Earl Colvin
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Lesley Nelson-Burns

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Lyrics

This ballad is an American variant of Child Ballad #85 (Lady Alice).

This ballad is similar to Lord Lovel and according to a source in Child was "refined and modernized" by Richard Westall in the 1800s. It appears in Gammer Gurton's Garland, (ed. 1810) and Bell's Ancient Poems, Ballads and Songs of the Peasantry of England (1856).

There is speculation that Lady Alice is a fragment of a longer ballad; Clerk Colville (Child #42) being the first part, and Lady Alice being the last. See the Ballad Index (search for Lady Alice) for further discussion.

John Jacob Niles collected this tune in 1934 from Asheville. (Note: Niles is known to have retouched or written several of the ballads in his book. He is therefore not considered a reliable source. I have included his ballads here out of interest.)

Variants and alternate titles include: Lady Alice and Giles Collins and Proud Lady Anna.

For a complete list of Child Ballads at this site go to Francis J. Child Ballads.

Earl Colvin rode home from the waterside,
He rode through wind and rain,
And then he lay down on his straight little bed
And died, all a-wrack of pain,
And died, all a-wrack of pain.

Oh, they gave him water, they gave him wine,
They gave him gruel with a spoon,
But when he turned his face to the wall,
The bell in the tower struck noon.

Now Alice May sat in her father's hall,
She sat and rested her head.
She did not know Earl Colvin was sick,
She did not know he was dead.
She did not know he was dead.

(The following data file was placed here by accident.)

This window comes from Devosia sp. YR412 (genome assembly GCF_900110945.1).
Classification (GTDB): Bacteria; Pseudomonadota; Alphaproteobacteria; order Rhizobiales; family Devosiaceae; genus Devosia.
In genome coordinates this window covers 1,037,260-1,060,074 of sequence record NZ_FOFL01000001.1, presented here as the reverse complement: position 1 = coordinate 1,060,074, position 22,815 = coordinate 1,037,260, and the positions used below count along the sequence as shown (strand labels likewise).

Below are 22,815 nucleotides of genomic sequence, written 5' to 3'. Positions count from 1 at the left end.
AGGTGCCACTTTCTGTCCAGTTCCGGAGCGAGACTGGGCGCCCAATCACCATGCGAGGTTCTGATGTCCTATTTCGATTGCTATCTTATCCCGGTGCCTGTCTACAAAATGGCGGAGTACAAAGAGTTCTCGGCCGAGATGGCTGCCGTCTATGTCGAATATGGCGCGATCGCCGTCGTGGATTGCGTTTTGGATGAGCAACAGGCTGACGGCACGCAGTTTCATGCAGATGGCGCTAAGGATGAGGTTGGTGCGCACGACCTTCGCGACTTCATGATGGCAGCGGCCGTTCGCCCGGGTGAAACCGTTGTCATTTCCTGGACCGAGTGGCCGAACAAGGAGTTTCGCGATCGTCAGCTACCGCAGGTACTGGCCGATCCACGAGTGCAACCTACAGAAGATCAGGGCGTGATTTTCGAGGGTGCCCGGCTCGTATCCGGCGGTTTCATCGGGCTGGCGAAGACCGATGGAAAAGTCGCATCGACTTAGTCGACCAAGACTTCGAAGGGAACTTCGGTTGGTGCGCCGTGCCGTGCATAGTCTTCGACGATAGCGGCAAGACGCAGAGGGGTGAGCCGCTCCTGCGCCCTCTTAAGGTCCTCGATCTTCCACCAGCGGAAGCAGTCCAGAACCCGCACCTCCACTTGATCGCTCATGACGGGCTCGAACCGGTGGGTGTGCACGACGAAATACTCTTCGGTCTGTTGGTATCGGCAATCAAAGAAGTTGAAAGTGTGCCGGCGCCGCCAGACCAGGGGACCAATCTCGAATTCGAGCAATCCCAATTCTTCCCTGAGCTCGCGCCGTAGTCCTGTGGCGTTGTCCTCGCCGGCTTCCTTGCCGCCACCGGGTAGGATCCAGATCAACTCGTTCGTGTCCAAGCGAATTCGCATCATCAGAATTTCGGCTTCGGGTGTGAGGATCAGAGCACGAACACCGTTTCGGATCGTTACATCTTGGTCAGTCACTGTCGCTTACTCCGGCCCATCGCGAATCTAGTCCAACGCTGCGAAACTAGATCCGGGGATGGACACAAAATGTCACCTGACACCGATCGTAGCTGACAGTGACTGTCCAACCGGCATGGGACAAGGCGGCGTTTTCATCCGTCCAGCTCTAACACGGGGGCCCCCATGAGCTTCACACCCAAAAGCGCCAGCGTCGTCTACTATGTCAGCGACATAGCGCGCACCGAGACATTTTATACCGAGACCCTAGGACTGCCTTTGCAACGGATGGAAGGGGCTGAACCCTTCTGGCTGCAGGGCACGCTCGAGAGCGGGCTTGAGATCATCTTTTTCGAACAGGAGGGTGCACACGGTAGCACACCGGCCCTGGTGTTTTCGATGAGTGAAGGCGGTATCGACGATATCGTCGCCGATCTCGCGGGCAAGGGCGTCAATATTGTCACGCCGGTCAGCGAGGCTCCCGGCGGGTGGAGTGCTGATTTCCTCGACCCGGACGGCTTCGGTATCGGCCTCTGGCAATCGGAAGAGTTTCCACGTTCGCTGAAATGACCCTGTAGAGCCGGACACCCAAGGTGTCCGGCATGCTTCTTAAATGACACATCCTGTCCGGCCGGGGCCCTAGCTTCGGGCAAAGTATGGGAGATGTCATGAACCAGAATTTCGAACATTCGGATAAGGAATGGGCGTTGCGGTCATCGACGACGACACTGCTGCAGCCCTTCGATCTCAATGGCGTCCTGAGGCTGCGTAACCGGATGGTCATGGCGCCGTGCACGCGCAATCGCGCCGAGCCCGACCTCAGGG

Alice May sat in her mother's bower,
She sewed at her mother's side,
When in come a runner with foam on his horse,
Said: 'Earl Colvin, your lover, has died.'
Said: 'Earl Colvin, your lover, has died.'

'Oh daughter, oh daughter, what makes you weep?
Oh daughter, what makes you cry?'
'Oh Mother, oh Mother, my lover is dead,
Oh Mother, I fear I must die.
Oh Mother, I fear I must die.'

At first she looked out of the window wide.
And then she looked out of the door,
And then she spied as fair a corpse
As ever shoulders bore.
As ever shoulders bore.

'Whose coffin, whose coffin, whose coffin?' cried she,
'Whose coffin so stark and so new?'
'It is one that holds Earl Colvin's clay,
Who once did love of you.
Who once did love of you.'

'Sit down, sit down the coffin box,
Lay off the coffin lid.'
And the bearers put him down on the grass
And did as they were bid.
And did as they were bid.

Oh, it's long she looked into his face,
Oh, it's deep she grieved and sore,
Oh, it's hard she pressed his clay-cold lips,
As she did oft before.
As she did oft before.

'See yonder dove, it mourns its love
And flies from pine to pine.
Today you will weep at Earl Colvin's grave,
Tomorrow you'll weep at mine.
Tomorrow you'll weep at mine.'

Additional Versions
From The Ballad Book of John Jacob Niles and
The English and Scottish Popular Ballads
See Bibliography for full information.